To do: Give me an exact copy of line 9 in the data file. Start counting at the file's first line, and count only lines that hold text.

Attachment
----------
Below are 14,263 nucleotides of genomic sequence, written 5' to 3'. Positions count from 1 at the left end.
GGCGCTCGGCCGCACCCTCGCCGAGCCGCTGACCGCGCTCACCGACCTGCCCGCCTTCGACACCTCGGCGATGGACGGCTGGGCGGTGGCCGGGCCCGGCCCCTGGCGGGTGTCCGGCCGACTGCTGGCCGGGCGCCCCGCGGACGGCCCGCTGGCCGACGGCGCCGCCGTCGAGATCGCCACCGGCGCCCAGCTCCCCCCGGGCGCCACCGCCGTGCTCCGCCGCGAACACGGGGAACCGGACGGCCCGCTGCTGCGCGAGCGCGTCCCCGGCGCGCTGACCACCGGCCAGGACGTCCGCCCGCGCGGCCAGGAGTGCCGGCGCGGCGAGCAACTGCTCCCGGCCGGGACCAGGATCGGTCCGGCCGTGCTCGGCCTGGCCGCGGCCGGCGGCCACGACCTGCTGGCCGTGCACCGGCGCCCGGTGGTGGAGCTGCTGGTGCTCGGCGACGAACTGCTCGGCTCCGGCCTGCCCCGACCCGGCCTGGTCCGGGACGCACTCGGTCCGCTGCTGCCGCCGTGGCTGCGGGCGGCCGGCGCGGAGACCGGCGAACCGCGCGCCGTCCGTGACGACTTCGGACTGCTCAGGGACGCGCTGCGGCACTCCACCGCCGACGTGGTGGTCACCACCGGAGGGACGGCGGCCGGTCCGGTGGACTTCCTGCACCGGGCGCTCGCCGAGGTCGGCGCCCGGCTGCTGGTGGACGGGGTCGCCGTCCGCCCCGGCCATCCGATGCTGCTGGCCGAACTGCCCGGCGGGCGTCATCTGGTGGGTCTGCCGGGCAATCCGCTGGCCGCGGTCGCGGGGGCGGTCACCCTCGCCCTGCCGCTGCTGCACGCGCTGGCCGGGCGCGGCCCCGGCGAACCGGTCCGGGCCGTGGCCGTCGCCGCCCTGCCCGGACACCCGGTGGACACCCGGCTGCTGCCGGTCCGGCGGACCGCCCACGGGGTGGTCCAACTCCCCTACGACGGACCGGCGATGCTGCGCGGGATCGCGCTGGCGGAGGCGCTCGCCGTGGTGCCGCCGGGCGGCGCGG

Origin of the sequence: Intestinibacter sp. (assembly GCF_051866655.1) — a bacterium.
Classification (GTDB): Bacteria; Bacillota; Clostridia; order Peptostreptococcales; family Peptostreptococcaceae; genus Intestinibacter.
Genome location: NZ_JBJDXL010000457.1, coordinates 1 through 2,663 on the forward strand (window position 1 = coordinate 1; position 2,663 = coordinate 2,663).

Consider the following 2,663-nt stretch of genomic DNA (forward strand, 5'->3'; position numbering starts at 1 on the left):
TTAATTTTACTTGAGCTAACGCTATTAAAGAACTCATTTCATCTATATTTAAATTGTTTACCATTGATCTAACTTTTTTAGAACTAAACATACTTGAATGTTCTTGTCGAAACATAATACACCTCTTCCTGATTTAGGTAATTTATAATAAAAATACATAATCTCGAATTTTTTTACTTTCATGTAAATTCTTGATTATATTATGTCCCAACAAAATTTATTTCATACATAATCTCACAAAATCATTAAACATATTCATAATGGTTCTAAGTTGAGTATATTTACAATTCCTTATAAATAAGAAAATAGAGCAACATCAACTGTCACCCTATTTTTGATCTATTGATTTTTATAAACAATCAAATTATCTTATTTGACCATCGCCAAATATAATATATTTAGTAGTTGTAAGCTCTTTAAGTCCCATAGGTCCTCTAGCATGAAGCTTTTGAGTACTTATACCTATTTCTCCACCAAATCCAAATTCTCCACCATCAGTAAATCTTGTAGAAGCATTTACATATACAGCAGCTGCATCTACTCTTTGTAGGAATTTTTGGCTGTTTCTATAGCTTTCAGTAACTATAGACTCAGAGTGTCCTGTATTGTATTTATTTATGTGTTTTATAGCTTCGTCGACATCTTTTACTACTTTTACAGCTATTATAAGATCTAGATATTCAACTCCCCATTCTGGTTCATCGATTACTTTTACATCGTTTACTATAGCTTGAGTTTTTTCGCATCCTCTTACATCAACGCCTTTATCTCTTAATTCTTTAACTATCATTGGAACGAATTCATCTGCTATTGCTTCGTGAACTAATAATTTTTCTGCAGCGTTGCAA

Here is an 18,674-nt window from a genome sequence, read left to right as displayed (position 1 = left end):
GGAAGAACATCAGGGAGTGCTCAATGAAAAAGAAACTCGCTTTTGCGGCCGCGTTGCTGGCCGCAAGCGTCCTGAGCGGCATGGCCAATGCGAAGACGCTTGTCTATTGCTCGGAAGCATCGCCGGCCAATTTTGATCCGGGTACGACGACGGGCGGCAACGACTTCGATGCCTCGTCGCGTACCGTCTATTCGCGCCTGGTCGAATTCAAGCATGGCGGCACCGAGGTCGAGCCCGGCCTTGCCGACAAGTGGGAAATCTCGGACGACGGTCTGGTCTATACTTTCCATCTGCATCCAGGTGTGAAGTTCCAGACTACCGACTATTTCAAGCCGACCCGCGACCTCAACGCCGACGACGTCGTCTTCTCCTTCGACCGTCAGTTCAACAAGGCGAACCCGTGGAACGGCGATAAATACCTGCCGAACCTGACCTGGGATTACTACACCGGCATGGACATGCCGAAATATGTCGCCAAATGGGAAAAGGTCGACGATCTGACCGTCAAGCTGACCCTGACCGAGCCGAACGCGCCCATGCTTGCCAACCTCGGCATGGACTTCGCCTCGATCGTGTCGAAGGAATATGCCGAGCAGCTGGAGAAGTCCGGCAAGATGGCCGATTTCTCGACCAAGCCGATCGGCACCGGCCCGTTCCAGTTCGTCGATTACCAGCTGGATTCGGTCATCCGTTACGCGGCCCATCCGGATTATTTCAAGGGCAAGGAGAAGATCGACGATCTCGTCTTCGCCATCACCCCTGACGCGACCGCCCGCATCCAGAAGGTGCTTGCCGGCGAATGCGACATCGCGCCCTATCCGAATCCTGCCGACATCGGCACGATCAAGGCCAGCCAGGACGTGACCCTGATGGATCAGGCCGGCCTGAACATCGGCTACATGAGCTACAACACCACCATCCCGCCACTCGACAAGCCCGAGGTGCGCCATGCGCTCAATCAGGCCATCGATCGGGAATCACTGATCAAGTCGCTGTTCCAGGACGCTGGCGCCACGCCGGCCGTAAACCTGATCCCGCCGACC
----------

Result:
GGAAGAACATCAGGGAGTGCTCAATGAAAAAGAAACTCGCTTTTGCGGCCGCGTTGCTGGCCGCAAGCGTCCTGAGCGGCATGGCCAATGCGAAGACGCTTGTCTATTGCTCGGAAGCATCGCCGGCCAATTTTGATCCGGGTACGACGACGGGCGGCAACGACTTCGATGCCTCGTCGCGTACCGTCTATTCGCGCCTGGTCGAATTCAAGCATGGCGGCACCGAGGTCGAGCCCGGCCTTGCCGACAAGTGGGAAATCTCGGACGACGGTCTGGTCTATACTTTCCATCTGCATCCAGGTGTGAAGTTCCAGACTACCGACTATTTCAAGCCGACCCGCGACCTCAACGCCGACGACGTCGTCTTCTCCTTCGACCGTCAGTTCAACAAGGCGAACCCGTGGAACGGCGATAAATACCTGCCGAACCTGACCTGGGATTACTACACCGGCATGGACATGCCGAAATATGTCGCCAAATGGGAAAAGGTCGACGATCTGACCGTCAAGCTGACCCTGACCGAGCCGAACGCGCCCATGCTTGCCAACCTCGGCATGGACTTCGCCTCGATCGTGTCGAAGGAATATGCCGAGCAGCTGGAGAAGTCCGGCAAGATGGCCGATTTCTCGACCAAGCCGATCGGCACCGGCCCGTTCCAGTTCGTCGATTACCAGCTGGATTCGGTCATCCGTTACGCGGCCCATCCGGATTATTTCAAGGGCAAGGAGAAGATCGACGATCTCGTCTTCGCCATCACCCCTGACGCGACCGCCCGCATCCAGAAGGTGCTTGCCGGCGAATGCGACATCGCGCCCTATCCGAATCCTGCCGACATCGGCACGATCAAGGCCAGCCAGGACGTGACCCTGATGGATCAGGCCGGCCTGAACATCGGCTACATGAGCTACAACACCACCATCCCGCCACTCGACAAGCCCGAGGTGCGCCATGCGCTCAATCAGGCCATCGATCGGGAATCACTGATCAAGTCGCTGTTCCAGGACGCTGGCGCCACGCCGGCCGTAAACCTGATCCCGCCGACC